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Don't Borrow Money For IPOs – They Are Loser Loans

Dont borrow money for ipos

Anyone going for IPO financing, in times like these, seems to be at the receiving end of the stick. Let’s take the future capital ipo for instance, an IPO that was over-subscription a few gazillion times (editor: this translates to 131 times). From the Basis of Allocation chart, let’s take a look at how people would have fared, had they borrowed money to invest in this fan dangled IPO.

I’m going to assume the cost of funds was about 12%. Typical rates are 19%, but let’s just say 12% (because you will put some of your money and borrow the rest). 12%, for 1 month (the time it takes to get your refunds back, so you can return the money you borrowed) translates to about 1%. Note that the IPO was priced at Rs 765 and the listing price on Friday closed at 909.

Retail bidders
For a 1 lakh bid, the basis says allocation was 8 shares for 6:19 – meaning about 1/3rd of applications got 8 shares each.

For the poor fellows who were part of the 2/3rd that got zilch, the loss is Rs. 1000 (interest), plus all the headache.

For the remaining 1/3rd, they got 8 shares. Profit per share was approximately Rs. 150, so they got Rs. 1,200 as profits. Of which, they’ll pay about 1% of total cost (1 lakh) = Rs. 1000 as interest. So real profit = Rs. 200 for all the trouble and the hope that refunds happen within a month.

HNI bidders
These are the real bakras. The banks have really squeezed them on IPOs. Let’s take a bid of say 16 lakhs. The allocation was 28 shares, FIRM – meaning all bidders for this size got allocation. The profit is 28 * 150 = Rs. 4,200. The interest cost is 16,000 (1% of the bid). The net LOSS for this is Rs. 12,000.

Let’s go higher. For a 65 lakh bid, allocation was a firm 112 shares. Share profit 16,000, interest cost 65,000 – net loss of about 50,000.

Even higher. 11 crore bid, got 1900 shares (approx). Share profits of 3 lakhs, interest cost 11 lakhs – net loss is 8 lakhs.

Simply put: It makes ZERO sense to borrow money to buy IPOs at this time.

Does it make sense to put your own money into IPOs? The return at the 1 lakh level is Rs. 1,200 if you’re lucky enough to get allocation – just about 1.2% for about a month. In general that is not bad, but there is too much risk for too little return. If I can get a 9-10% arbitrage return (on arb funds, post tax) I would not bother with something like IPOs; in fact if a stock lists well, you can buy on listing instead and even a small move upward will give you better returns.

(To compare – if I bought Future Capital today at 909, I will break even with the person who subscribed to the IPO for Rs. 1 lakh, if the price goes up just Rs. 15 from here. Net return at 1.5% is about the same as that)

Now this is why I don’t subscribe to IPOs anymore, and this is the reason why I did not apply to the Reliance Power IPO. It makes no sense whatsoever.

  • Vishal Pipraiya says:

    >I kept wondering why you were against the Reliance IPO, but I see your point now.

  • Anonymous says:

    >Please pardon me for my naiveness, but you of all people I know, bought Future Capital!?!#%&$$? Could you please share the logic behind it — surely this is not a fundamental call. I for one felt that this is a call on one’s investing intelligence and it’s best to stay away from such stocks.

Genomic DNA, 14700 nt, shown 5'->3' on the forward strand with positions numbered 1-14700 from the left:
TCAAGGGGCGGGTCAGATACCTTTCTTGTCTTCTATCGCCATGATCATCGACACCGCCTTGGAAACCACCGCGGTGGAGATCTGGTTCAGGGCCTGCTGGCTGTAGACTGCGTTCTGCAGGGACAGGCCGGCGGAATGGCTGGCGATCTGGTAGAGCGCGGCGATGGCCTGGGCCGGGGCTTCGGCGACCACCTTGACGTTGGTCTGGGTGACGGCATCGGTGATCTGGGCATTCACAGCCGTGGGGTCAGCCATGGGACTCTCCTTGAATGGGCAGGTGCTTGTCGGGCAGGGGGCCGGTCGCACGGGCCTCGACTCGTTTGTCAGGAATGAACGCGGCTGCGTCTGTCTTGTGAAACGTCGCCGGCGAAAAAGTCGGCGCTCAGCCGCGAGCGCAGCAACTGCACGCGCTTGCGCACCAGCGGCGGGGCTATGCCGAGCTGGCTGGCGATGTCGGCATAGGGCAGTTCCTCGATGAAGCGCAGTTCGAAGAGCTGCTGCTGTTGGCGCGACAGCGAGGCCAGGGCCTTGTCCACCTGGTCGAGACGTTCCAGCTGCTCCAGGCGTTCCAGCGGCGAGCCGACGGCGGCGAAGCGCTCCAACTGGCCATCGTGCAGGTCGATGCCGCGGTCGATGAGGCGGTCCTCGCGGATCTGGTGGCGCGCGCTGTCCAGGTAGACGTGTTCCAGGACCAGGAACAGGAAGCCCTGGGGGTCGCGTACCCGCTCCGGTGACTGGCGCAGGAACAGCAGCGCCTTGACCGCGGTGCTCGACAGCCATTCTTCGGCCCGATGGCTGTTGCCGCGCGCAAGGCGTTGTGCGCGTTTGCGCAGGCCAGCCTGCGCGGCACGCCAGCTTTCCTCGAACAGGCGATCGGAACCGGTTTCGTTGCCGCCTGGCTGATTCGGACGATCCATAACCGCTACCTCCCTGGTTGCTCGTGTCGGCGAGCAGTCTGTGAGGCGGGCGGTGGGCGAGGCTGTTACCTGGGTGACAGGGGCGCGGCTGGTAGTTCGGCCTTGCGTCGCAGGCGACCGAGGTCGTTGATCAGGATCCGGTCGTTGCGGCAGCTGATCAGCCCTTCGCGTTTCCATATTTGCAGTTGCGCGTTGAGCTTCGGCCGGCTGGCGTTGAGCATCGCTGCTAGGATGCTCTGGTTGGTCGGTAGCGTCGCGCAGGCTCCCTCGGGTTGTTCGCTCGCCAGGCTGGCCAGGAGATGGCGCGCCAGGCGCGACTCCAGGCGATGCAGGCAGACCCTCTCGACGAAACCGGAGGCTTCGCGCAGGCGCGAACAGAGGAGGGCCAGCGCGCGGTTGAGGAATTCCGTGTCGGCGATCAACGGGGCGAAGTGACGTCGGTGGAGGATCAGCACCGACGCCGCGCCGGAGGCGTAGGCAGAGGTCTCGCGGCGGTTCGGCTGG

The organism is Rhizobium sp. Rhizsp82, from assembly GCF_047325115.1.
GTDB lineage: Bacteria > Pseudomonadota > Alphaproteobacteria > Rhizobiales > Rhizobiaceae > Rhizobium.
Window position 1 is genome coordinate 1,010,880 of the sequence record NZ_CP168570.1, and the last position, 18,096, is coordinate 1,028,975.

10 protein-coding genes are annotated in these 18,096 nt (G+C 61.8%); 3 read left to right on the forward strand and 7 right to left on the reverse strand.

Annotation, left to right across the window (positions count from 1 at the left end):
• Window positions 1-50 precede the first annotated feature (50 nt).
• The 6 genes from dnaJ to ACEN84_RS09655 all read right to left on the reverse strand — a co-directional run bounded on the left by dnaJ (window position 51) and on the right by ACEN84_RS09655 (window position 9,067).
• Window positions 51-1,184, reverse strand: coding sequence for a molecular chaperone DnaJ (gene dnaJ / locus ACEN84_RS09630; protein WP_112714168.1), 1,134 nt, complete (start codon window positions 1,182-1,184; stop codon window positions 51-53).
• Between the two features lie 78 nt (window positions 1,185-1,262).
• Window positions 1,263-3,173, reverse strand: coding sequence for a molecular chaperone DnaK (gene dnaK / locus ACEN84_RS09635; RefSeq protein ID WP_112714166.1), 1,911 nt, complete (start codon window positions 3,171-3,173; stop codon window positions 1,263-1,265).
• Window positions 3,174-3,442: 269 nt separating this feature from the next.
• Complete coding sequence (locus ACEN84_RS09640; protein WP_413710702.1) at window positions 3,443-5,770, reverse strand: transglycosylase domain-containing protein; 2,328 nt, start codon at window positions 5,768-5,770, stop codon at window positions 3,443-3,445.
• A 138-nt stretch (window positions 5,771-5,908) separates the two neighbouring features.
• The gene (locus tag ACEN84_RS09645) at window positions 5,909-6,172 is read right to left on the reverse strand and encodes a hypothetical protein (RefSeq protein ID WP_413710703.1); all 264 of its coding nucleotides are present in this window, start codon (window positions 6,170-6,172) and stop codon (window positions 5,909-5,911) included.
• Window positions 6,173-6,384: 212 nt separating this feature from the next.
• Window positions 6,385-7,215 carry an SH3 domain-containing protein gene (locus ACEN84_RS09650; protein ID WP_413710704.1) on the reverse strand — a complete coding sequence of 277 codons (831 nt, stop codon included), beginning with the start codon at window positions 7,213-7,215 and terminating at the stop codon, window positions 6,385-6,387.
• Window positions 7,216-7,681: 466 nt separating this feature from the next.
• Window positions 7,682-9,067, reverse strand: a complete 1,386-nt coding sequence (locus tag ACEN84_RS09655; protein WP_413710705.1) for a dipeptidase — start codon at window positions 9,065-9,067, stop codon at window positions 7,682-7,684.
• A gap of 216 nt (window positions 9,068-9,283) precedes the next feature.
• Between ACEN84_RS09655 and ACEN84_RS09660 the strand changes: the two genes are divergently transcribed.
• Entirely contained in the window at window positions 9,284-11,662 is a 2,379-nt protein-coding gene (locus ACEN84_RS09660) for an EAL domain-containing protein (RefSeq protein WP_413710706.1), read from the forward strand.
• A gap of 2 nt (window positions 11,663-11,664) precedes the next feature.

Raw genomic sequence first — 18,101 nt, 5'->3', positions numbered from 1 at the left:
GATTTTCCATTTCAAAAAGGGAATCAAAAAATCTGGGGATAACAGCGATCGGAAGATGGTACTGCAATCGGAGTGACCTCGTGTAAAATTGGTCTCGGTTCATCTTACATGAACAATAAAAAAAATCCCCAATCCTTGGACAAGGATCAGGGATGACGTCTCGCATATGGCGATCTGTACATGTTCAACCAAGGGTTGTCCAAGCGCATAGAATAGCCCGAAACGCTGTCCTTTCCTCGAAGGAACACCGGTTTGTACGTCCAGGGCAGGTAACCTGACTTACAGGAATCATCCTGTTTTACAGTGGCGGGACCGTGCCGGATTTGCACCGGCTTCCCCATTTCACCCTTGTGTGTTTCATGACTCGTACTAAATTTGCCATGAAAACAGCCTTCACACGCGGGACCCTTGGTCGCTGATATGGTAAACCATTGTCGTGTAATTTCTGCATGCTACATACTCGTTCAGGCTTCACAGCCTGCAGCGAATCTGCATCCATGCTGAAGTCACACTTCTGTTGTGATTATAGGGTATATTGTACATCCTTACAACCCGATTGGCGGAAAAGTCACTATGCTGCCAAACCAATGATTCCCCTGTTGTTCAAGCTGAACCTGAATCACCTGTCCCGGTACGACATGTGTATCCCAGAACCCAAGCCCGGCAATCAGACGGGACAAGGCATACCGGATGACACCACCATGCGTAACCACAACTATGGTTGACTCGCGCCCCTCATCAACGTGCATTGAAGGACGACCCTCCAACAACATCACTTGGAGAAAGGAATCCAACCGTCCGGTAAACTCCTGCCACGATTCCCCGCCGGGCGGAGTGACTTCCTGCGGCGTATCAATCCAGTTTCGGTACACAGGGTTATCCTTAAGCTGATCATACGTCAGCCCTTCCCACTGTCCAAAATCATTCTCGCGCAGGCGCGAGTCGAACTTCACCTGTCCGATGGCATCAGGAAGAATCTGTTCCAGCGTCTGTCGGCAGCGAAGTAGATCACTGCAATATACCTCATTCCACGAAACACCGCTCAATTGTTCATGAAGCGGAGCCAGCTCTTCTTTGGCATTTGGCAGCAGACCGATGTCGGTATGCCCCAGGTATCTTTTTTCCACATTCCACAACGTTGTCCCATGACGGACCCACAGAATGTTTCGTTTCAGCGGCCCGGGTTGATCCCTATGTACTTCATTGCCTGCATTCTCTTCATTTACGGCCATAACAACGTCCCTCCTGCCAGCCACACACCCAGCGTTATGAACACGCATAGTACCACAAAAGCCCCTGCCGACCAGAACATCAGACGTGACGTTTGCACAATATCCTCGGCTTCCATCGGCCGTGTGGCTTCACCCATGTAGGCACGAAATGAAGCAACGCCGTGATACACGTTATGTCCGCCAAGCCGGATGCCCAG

• Deepak Shenoy says:

    >anon: No, I don’t own Future Cap, and didn’t apply at the IPO either. My point was that investing in IPOs today through financing is a loser, and for any reason if you thought the stock was worth it, you should buy at listing because the gains in percentage basis (on your capital) can be much higher for a smaller increase in size.

    Note that there is very little fundamental plays at the end of a bull run – most stocks are overvalued by fundamental parameters. Look at stocks like TV18 – they quote at P/Es of around a 100, with negative EPS growth! I think investors would either have to get out of the market or think really short term to make money at such times.

    Still, buying IPOs is not the way to go. Better returns are possible using technical cues in the market directly.

  • madhu says:

    >Deepak, did your analysis take into consideration that retail investors needed to pay only 25% of the amount while applying and they also get a discount of Rs.20 on the issue price. Even HNI’s pay only 10% margin money with application. So i suppose your calculations are wrong. But anyways i am also of the opinion that borrowing money to invest in IPOs is not worth it if you have to pay the full amount while applying.

  • சாமான்யன் Siva(stocksiva.blogspot.com) says:

    >Thanks for your info/calculation.I too dont subscribe to IPOs for the same reason.If I really needs,I can buy it in secondary mkt.

  • Deepak Shenoy says:

    >madhu: For the RPower ipo the stats are even worse. Even with 25% on retail, the allocaiton stats are going to be so bad that just getting anything will be considered ultra lucky. So if you’re really really lucky you may get 15 shares, for an application of Rs. 25K. THe profit on that is likely to be about Rs. 150 per share or so, which translates to a Rs. 2,200 profit, a good 8% or so, but hte absolute figure is so low, with the huge risk of no allocation. In all cases you have to wait and pray for the refund!

    HNIs pay only 10%? I thought they are supposed to pay the full amount. Only institutions need to pay the 10%, HNIs pay full amount upfront.

  • anil says:

    >hi this is anil.Note that there is very little fundamental plays at the end of a bull run – most stocks are overvalued by fundamental parameters. Look at stocks like TV18 – they quote at P/Es of around a 100, with negative EPS growth! I think investors would either have to get out of the market or think really short term to make money at such times.

    anil.

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